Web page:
The Trans-Pacific Partnership (TPP) is a deal that is being secretly negotiated by the White House, with the help of more than 600 corporate advisers and Pacific Rim nations, including Australia, Brunei, Canada, Chile, Japan, Malaysia, Mexico, New Zealand, Peru, Singapore and Vietnam.

  • Posted on Monday, June 17, 2013
    By Steffie Woolhandler, M.D. | The Wall Street Journal
    Paying doctors for better care — not just more of it — seems like a no-brainer. Yet rigorous studies of pay-for-performance bonuses have found no health benefits and some unintended harms.

  • Posted on Monday, June 17, 2013
    By A.W. Gaffney | In These Times
    During the second presidential debate of 2008, Tom Brokaw asked Barack Obama and John McCain: “Is health care in America a privilege, a right or a responsibility?”

  • Posted on Monday, June 17, 2013
    By Christopher Stack, M.D. | Orthopedics Today
    In his commentary in the April issue of Orthopedics Today, Dr. Jackson makes several valid points. He correctly cites the many confusing facets of the Affordable Care Act (ACA), certainly a wishful title given that there is little in the bill that will control costs. In the long run, the legislation will not be affordable for the nation, and the people will be the ultimate payers.

  • Posted on Friday, June 14, 2013
    By Carole Carson | The Union (Nevada City, Calif.)
    Does competition to provide insurance for Medicare recipients reduce costs? Or does competition simply increase the tab picked up by taxpayers?

  • Posted on Thursday, June 13, 2013
    By Karen Higgins, R.N. | Common Dreams
    With the one-year anniversary of the Supreme Court ruling upholding the Affordable Care Act near, it's time to ask if the decision to put the burden of cutting costs on patients, not corporate healthcare profiteering, is the fatal flaw in the plan.

  • Posted on Wednesday, June 12, 2013
    By Kay Tillow | Single Payer News
    Four central labor councils have passed an identical resolution calling upon the September AFL-CIO convention to organize an offensive campaign for expanding Social Security financing and passing improved “Medicare For All” legislation.

  • Posted on Tuesday, June 11, 2013
    By Jack Bernard | Charlotte (N.C.) Observer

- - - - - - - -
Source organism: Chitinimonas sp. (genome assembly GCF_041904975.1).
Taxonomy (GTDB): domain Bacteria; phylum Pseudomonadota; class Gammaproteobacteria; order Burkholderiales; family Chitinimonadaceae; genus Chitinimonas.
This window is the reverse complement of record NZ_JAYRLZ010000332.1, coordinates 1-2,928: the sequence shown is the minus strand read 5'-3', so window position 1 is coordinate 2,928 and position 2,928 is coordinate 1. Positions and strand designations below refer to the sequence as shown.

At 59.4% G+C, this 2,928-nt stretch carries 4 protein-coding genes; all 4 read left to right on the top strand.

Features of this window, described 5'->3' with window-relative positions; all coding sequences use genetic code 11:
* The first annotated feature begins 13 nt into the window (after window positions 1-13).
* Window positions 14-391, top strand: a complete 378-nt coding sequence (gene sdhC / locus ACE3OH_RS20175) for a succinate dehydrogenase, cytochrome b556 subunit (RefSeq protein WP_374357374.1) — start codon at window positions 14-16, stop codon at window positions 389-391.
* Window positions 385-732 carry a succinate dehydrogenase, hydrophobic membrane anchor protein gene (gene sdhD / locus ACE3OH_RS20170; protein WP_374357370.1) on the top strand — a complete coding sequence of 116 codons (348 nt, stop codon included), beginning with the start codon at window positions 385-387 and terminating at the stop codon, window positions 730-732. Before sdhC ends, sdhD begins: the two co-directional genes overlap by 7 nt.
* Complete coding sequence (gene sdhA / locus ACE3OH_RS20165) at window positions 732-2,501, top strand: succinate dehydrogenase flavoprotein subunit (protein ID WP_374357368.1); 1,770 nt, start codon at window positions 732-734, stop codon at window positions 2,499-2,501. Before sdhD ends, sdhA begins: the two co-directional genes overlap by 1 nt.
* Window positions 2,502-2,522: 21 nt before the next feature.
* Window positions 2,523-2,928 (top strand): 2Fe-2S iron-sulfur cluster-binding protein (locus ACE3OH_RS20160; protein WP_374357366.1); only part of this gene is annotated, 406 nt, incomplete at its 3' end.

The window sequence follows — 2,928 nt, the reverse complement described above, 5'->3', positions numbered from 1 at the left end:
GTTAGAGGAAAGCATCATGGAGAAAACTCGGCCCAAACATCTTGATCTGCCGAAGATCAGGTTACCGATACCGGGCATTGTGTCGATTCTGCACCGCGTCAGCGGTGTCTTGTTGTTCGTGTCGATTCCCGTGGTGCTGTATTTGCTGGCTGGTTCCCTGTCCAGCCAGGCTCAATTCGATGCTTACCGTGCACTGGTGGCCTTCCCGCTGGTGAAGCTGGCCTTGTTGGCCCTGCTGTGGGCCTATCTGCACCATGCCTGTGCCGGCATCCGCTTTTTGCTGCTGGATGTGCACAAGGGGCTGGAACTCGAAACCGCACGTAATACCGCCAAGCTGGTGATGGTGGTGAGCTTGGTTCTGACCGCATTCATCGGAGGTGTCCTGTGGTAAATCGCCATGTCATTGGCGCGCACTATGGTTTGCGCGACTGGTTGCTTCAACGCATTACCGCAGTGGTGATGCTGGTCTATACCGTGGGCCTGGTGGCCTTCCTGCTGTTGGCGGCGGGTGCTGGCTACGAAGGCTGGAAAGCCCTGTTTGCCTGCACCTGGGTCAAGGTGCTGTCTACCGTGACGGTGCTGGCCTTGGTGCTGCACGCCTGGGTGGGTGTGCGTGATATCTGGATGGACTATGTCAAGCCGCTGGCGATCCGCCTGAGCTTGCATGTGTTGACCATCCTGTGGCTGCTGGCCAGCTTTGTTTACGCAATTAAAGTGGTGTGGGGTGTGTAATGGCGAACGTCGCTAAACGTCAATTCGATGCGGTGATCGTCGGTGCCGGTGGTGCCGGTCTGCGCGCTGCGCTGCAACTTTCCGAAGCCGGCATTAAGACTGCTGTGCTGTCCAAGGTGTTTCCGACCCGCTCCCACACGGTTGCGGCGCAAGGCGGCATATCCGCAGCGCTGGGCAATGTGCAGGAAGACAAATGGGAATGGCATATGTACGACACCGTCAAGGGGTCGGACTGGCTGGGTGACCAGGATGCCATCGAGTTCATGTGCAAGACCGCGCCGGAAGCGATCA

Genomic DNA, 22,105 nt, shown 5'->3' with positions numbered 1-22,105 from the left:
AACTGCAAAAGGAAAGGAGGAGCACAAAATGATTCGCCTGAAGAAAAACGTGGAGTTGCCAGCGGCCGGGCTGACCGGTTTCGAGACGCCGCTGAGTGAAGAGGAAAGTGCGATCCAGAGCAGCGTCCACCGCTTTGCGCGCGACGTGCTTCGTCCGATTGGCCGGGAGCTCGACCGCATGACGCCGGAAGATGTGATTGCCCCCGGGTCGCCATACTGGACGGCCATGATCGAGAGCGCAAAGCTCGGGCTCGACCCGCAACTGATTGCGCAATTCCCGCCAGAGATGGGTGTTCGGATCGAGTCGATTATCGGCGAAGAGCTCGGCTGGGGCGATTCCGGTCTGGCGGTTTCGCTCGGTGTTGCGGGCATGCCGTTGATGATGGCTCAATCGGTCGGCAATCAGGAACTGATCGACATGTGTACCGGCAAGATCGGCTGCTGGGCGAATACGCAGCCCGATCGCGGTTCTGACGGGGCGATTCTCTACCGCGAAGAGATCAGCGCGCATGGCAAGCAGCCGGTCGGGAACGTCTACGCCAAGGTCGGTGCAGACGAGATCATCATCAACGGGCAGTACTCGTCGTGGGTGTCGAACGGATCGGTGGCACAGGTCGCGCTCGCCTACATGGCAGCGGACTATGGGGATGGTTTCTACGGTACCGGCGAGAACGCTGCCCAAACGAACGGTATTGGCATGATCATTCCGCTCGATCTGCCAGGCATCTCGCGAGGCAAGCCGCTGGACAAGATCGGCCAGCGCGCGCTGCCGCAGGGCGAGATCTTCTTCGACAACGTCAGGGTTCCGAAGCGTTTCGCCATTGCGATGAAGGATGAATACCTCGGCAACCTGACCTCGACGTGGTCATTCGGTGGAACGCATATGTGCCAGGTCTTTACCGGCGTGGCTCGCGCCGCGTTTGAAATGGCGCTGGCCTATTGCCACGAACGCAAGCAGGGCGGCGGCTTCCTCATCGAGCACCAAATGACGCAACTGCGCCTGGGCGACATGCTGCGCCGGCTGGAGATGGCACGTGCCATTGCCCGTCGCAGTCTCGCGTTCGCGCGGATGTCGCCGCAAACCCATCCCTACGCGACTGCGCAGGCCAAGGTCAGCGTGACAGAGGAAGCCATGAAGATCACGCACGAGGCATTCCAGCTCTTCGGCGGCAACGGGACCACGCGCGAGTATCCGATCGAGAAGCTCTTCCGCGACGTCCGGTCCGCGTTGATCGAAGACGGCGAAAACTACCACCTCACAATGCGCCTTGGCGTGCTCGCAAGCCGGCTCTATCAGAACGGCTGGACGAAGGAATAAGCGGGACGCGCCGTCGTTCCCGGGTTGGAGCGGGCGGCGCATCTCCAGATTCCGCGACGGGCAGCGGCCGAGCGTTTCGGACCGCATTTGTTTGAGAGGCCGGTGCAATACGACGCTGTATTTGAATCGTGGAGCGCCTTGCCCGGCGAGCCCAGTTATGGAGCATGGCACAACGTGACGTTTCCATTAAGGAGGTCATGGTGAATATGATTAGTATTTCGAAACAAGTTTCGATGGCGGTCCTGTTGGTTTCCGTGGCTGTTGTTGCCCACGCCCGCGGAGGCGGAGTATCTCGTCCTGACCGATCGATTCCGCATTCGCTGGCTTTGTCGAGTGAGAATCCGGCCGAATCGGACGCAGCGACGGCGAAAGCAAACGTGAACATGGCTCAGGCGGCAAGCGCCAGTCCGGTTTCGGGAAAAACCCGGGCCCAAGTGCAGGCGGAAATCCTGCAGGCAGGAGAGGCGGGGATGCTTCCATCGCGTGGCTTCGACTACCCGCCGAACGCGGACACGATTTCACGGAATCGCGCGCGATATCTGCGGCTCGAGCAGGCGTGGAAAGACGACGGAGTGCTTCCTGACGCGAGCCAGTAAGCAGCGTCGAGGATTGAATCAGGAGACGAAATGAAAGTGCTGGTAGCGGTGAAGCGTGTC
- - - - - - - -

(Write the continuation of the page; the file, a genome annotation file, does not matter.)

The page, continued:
After spending 25 years in the health care field, most of it related to making hospitals more efficient and effective, I have become skeptical of many of Washington’s reform efforts, especially by my party, the GOP.

  • Posted on Friday, June 7, 2013
    By Sarah Kliff | Washington Post
    When we talk about the Affordable Care Act, we mostly focus on the millions of Americans who will gain health insurance coverage. We talk less about the millions who will remain uninsured.

  • Posted on Friday, June 7, 2013
    By Steffie Woolhander and David U. Himmelstein | Roll Call
    Immigrants don’t just pick our fruit, deliver our take-out food and design our computers — they pay for our medical care.

  • Posted on Friday, June 7, 2013
    By Ida Hellander | Health Affairs blog
    Dana Goldman and Adam Leive’s effort to discredit the single payer, Medicare-for-All model of financing health care — or as they put it, make “any conclusion decidedly more nuanced” — is sorely lacking in nuance, defined by Merriam-Webster as “made or done with extreme care or accuracy.”

  • Posted on Thursday, June 6, 2013
    By Stephanie Carroll Carson | Public News Service - Colorado
    DENVER -- Efforts toward universal health care in Colorado were highlighted over the weekend at an event in Denver, part of a push to establish a constitutional right to health care in the state.

  • Posted on Monday, June 3, 2013
    By Pamella S. Gronemeyer, M.D. | St. Louis Post-Dispatch
    The story of Patriot Coal and its pending bankruptcy hearing is not new but represents another effort of a corporation to both destroy a union and to deprive the laborers of their earned health and pension benefits.

  • Posted on Monday, June 3, 2013
    By David U. Himmelstein, M.D., and Steffie Woolhandler, M.D., M.P.H. | Communities & Banking
    Millions of Americans are deep in medical debt. Unfortunately, the Affordable Care Act (ACA) will throw a lifeline to very few. According to the Congressional Budget Office, even after health reform is fully implemented in 2014, 30 million to 36 million people will remain uninsured.